Expats fuel demand for domestic helpers

Updated: 2012-03-02 07:58

By Chen Xin and He Dan (China Daily)

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BEIJING - The demand for home services from expats in China is rising as an increasing number have come to work and live in the country, mainly in big cities.

Around 600,000 expats were living on the Chinese mainland at the end of 2010, and about 231,700 of them had work permits, according to the latest national census and the Ministry of Human Resources and Social Security.

Samina Hasan is from Pakistan and works at an international organization in Beijing.

She hires a 37-year-old Chinese domestic helper who has worked for her family for three years.

"She does cleaning and washing in my house and sometimes cooks for me and my husband. She knows quite well about our habits and our special days of religious significance," she said.

Hasan said she uses sign language to communicate with the helper.

"I think we could communicate better if I spoke better Chinese and she spoke more English. But it's not a problem."

Hasan said almost all the expats she knows in Beijing need domestic help.

Shi Bohong, general manager of Rikang Home Service Company in Beijing, said his firm provides services to more than 20 expat families.

Shi said many of his clients are employees at embassies who ask domestic helpers to go to their homes in the early morning to make breakfast and then do some chores and laundry until they come back home at 5 or 6 pm in the evening.

Domestic helpers may also be asked to take care of a baby, he said.

Around 1,000 domestic helpers register with Shi's firm but only around 40 of them can speak fluent English.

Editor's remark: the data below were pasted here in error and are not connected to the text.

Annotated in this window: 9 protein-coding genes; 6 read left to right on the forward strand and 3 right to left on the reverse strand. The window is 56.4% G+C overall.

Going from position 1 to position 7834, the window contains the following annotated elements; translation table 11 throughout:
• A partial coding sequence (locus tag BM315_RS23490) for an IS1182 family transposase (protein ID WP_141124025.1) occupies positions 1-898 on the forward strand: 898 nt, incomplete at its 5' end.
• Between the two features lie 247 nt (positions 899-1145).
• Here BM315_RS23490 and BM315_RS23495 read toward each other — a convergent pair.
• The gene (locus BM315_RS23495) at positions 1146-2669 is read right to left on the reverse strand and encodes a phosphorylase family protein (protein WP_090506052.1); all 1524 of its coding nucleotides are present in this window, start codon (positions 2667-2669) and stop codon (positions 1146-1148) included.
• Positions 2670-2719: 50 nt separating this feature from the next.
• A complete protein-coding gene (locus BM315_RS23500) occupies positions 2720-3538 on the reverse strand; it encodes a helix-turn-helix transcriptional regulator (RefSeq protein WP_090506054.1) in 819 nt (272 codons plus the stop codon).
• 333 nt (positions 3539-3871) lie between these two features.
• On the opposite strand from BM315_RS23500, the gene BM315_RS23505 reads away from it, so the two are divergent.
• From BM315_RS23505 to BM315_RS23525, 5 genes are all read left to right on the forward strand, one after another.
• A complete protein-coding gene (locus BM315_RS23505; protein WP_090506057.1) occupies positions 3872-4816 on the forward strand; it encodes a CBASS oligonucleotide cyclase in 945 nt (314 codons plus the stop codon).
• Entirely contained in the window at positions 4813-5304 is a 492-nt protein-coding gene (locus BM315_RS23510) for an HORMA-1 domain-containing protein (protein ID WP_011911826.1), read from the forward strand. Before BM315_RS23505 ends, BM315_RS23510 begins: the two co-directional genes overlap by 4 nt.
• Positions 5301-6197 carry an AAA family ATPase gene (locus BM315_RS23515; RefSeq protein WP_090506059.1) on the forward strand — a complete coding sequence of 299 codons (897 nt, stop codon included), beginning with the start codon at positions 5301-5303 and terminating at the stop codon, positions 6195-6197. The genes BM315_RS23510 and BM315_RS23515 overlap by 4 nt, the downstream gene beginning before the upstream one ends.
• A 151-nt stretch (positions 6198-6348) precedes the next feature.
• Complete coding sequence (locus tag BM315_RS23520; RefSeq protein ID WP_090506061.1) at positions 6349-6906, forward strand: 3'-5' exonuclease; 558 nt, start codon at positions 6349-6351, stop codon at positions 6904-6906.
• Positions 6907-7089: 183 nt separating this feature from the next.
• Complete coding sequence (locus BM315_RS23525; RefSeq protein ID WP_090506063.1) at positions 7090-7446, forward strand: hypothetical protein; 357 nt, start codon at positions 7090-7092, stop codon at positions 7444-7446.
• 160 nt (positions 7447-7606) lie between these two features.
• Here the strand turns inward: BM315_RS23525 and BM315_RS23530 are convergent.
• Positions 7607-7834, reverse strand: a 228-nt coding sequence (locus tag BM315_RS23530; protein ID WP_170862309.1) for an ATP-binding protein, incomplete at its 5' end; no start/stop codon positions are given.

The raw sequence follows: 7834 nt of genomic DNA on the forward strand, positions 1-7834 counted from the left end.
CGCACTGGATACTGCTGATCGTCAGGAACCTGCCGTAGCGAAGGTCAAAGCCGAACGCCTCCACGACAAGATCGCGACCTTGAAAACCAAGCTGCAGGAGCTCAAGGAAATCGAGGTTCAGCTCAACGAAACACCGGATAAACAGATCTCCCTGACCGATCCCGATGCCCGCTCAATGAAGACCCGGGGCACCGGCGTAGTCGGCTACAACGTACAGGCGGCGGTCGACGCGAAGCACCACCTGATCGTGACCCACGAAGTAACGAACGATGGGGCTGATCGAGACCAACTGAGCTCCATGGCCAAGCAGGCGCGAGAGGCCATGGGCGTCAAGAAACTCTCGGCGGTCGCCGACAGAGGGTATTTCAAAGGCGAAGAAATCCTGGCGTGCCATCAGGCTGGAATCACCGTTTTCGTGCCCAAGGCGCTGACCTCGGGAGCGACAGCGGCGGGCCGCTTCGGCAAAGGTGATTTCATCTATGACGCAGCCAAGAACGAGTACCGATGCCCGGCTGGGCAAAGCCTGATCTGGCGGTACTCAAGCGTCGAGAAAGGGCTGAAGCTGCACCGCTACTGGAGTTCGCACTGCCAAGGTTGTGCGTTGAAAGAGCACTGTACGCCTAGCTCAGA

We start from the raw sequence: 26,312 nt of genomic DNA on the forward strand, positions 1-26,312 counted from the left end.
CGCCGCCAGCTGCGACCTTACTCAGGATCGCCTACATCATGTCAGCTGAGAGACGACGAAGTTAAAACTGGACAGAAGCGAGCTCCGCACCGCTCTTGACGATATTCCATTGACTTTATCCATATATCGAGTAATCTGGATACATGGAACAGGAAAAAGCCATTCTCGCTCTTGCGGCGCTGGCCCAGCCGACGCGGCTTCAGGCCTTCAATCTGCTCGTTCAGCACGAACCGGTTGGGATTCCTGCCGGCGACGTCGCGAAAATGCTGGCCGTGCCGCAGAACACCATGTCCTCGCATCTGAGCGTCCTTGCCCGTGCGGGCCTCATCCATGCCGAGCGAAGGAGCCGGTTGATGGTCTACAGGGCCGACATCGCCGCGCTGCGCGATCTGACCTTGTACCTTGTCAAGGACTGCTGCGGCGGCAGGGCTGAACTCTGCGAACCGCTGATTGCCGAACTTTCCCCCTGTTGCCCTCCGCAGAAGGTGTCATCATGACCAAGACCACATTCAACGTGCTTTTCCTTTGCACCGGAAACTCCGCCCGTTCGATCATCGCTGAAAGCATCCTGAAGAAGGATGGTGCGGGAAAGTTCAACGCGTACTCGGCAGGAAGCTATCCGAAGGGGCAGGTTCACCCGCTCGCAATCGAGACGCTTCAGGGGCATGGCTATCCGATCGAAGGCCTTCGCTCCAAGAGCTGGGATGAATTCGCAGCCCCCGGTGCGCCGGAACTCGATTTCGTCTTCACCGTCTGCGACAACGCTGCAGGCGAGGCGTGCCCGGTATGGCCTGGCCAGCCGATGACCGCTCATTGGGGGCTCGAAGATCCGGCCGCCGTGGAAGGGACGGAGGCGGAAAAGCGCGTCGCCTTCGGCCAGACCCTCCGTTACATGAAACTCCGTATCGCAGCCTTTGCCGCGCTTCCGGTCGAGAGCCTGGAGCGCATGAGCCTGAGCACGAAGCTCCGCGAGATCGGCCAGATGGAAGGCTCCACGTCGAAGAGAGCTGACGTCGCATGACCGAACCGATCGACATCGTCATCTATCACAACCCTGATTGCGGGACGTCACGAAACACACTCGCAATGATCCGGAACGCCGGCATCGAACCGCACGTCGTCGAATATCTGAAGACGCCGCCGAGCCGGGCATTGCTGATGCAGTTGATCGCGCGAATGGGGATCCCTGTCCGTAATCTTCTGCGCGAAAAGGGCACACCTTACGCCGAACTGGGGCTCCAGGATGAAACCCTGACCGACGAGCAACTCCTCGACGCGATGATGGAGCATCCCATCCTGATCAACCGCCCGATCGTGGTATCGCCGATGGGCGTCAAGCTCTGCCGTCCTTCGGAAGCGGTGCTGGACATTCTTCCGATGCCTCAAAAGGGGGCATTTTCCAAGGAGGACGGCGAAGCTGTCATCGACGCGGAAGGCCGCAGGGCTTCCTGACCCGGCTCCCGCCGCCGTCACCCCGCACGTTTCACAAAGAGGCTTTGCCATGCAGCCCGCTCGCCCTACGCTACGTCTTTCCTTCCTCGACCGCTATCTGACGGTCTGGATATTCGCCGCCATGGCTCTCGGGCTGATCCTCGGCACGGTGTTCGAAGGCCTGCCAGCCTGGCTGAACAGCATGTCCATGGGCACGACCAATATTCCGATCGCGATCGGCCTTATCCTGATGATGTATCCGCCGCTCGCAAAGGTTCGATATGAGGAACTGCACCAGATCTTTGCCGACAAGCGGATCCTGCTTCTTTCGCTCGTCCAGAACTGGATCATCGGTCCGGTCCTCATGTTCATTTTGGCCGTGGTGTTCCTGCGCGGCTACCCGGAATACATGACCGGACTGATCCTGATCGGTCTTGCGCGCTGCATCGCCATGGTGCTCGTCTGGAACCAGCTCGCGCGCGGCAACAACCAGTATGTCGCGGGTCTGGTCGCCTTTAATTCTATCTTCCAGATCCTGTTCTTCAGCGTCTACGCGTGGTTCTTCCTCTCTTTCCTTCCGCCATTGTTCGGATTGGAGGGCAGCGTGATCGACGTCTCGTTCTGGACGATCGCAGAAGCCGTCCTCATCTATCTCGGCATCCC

In Shanghai, as the city receives more and more people from overseas, clients with diverse backgrounds may vary in specific requirements, said Xiao Weiping, an administrative staff member in Shanghai Ren Ren Housekeeping.

"People from Japan and Singapore want their home maintained spotlessly clean, Germans expect domestic helpers to do housework following strict orders and people from Hong Kong are relatively particular about food," he said.

To make helpers meet those demands, Xiao said his company trains employees to speak basic English, cook exotic food, master ironing skills and use imported electrical appliances.

As a result, a domestic helper usually charges 30 to 50 percent more for foreign clients than domestic families, said Zhang Zhiliang, manager of a domestic service company in Shanghai.

A domestic helper surnamed Yuan said she has worked for a Singaporean family with four children in Shanghai for more than seven years.

"I am getting along very well with the family, and my salary was raised from 1,800 yuan ($286) a month in 2003 to 4,000 yuan now," said Yuan, 40, from Anhui province.

Some expats say they sometimes encounter disagreements with helpers because of differences in culture or lifestyle.

Shi from Beijing Rikang Home Service Company said more expat families now search for ideal housekeepers, rather than merely a cleaner.

"We frequently receive calls from foreign clients who need a housekeeper who speaks fluent English, has a good education background, drives and cooks, and knows party preparation, flower arrangement as well as family education," he said.

A housekeeper who meets the requirements would get paid 12,000 yuan a month, but no one in his company is qualified for the job, said Shi.

Wang Xinshan, a professor at Wuhan University, said that as China becomes more open to the world, more foreign families in big cities such as Beijing and Shanghai have demands for high-end domestic services that are in short supply.

There is only one specialized vocational school in the country that trains professional domestic helpers, Wang said.

"More specialized institutions, and at higher education level, should be established to train more home service professionals," Wang said.